Sermon on Isaiah 41:14-16, for Ash Wednesday, "God has a word for that!"

(Singing with the Exiles Series, Rev. Reed Lessing)  “Fear not, you worm Jacob, you men of Israel, for I myself will help you, declares Yahweh, your Restorer, the Holy One of Israel.” Isaiah 41:14.   If you could become any animal in the world, which one would you choose?   Maybe like Isaiah you would soar on wings like an eagle. Or like Amos perhaps the lion is your animal of choice, because you love to rumble in the jungle! Or maybe like Elisha you boast in the bear because when it comes to obstacles you maim and you maul. Or if your name is Caleb – which in Hebrew means dog – you just might choose to be a sweet and faithful little dog. Question. How many of you would like to become a worm?   May I see a show of hands? That’s just what I thought. None of you are worm wannabes!   I don’t blame you. Worms have no arms, no legs, and no eyes! They’re small and insignificant and, if you ask me, worms don’t have a lot of personality! No one ever stops their car and says, “Hey every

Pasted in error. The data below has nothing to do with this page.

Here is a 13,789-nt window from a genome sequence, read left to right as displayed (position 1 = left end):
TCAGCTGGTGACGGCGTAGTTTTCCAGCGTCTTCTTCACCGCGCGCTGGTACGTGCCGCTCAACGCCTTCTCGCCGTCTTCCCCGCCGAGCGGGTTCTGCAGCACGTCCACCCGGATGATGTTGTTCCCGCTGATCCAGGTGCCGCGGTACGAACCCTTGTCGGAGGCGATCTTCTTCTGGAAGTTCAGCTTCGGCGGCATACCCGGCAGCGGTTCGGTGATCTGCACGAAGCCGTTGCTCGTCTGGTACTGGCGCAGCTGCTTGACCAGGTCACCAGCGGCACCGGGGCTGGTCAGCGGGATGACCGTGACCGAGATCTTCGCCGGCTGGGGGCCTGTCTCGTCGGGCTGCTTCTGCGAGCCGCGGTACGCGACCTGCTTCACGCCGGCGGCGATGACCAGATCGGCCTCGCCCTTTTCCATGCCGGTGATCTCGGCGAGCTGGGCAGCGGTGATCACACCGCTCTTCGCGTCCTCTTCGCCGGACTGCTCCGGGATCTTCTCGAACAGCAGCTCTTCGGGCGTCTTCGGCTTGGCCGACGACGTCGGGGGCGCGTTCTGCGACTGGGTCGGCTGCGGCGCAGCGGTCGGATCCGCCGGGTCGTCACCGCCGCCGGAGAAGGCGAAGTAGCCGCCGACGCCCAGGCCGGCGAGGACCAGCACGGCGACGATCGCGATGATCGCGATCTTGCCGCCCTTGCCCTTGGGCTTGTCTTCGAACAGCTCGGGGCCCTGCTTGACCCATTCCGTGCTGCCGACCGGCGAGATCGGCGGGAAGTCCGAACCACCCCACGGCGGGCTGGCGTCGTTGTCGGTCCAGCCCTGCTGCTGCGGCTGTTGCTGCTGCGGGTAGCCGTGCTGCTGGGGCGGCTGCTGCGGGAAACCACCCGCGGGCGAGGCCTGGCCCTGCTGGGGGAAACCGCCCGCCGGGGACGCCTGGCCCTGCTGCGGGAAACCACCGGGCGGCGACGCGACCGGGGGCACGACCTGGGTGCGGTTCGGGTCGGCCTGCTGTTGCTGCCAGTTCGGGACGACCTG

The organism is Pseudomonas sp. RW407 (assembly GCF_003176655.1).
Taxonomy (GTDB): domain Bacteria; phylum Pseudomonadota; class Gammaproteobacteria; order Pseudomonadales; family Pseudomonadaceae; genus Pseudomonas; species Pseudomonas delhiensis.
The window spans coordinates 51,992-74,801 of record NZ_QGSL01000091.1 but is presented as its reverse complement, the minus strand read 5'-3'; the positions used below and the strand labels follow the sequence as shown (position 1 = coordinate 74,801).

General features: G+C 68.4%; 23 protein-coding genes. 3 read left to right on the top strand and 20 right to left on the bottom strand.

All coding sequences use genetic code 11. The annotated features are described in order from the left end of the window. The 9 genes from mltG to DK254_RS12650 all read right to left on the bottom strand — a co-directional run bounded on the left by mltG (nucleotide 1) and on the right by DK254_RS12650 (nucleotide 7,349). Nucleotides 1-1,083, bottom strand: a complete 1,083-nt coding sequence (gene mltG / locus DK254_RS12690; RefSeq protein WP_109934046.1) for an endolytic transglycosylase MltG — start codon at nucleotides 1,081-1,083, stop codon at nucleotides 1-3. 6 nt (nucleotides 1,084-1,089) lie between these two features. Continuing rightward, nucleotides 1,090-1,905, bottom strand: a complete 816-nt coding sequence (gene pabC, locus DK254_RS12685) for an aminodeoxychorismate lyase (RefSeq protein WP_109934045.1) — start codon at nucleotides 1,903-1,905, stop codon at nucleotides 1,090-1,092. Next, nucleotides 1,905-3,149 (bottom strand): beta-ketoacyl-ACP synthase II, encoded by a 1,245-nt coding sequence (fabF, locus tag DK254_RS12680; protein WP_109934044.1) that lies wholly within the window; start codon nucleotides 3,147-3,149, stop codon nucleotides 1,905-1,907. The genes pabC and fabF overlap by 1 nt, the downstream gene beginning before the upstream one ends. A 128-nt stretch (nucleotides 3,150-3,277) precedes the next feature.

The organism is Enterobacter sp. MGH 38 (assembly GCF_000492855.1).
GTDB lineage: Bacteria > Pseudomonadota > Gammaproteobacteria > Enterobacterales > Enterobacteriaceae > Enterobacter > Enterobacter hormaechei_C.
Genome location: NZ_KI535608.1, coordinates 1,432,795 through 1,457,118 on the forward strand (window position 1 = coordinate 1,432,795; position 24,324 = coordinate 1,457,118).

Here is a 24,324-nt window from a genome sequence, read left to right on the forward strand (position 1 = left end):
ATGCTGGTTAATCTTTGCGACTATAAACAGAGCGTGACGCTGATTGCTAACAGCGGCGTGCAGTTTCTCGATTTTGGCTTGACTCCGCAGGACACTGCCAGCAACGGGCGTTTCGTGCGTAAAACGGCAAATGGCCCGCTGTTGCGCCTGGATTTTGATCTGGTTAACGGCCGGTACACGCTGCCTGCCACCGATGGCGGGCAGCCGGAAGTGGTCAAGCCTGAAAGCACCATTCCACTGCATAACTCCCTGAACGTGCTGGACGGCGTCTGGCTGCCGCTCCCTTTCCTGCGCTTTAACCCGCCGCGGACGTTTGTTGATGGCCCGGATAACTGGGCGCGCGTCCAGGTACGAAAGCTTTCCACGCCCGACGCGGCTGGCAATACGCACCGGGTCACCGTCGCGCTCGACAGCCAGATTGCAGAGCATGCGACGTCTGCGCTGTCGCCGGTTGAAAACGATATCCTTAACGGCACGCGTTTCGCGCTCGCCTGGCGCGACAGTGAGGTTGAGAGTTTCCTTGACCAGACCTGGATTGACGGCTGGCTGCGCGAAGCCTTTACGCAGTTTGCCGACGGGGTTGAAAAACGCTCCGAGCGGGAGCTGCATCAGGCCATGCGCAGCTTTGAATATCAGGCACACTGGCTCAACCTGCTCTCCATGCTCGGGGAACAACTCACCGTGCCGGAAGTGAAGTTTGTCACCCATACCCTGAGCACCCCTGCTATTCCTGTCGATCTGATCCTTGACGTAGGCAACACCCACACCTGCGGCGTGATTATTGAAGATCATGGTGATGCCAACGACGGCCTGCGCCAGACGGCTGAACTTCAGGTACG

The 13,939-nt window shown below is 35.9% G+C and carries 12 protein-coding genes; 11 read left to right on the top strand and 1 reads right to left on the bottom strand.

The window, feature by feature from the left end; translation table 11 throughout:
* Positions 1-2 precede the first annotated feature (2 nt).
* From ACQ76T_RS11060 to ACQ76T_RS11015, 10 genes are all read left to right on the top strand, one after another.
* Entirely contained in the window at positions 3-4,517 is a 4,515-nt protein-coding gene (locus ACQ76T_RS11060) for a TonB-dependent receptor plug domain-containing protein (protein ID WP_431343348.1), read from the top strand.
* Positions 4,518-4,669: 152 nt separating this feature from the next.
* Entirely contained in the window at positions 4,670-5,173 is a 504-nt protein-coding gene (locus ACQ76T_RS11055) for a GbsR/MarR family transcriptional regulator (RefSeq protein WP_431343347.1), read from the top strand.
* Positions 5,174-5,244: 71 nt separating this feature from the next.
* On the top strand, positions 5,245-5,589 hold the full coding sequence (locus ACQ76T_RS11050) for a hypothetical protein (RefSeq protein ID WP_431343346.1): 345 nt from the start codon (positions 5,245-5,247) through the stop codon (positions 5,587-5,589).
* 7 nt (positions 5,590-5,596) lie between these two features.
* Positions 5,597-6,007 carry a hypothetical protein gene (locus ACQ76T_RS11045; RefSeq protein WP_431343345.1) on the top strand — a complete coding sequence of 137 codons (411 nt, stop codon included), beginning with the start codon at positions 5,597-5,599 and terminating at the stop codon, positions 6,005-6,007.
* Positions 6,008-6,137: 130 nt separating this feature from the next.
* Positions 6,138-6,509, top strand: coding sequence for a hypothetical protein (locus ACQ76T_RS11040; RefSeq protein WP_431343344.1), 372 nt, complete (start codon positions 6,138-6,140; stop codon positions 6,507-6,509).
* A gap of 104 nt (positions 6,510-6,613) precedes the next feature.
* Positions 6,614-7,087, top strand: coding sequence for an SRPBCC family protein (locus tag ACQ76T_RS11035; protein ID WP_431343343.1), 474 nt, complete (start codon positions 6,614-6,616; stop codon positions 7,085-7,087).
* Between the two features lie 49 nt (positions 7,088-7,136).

Sermon on Mark 9:2-9, Transfiguration of our Lord 2021 (B), "The Total Jesus"

  In the Name of the Father and of the Son and of the Holy Spirit, Amen. Today is the Transfiguration of Jesus, a glimpse of Jesus’ glory shortly before His death on the cross and the resurrection. After the glory fades from the spectacular transformation, Peter, James and John are left with Jesus only. And that’s not a let-down—it’s the point. Having Jesus only, is having everything we need. The Total Jesus. The One to heed and hear, the Only One we need and fear. With a newfound reverence for God’s Beloved Son, they descend the mountain where Jesus resumes His path to the cross. But we have the Total Jesus; He is our “ all in all ” (Eph. 1:23; Col. 3:11). The Transfiguration shows several ways how we have the Total Jesus. When we have Christ, we lack nothing. Let’s consider four ways He is the “Total Jesus.” His Transfiguration shows His Total Authority, Total Truth, Total Purity, and Total Glory. It was quite extraordinary to see these living saints and biggest heroes of the Old T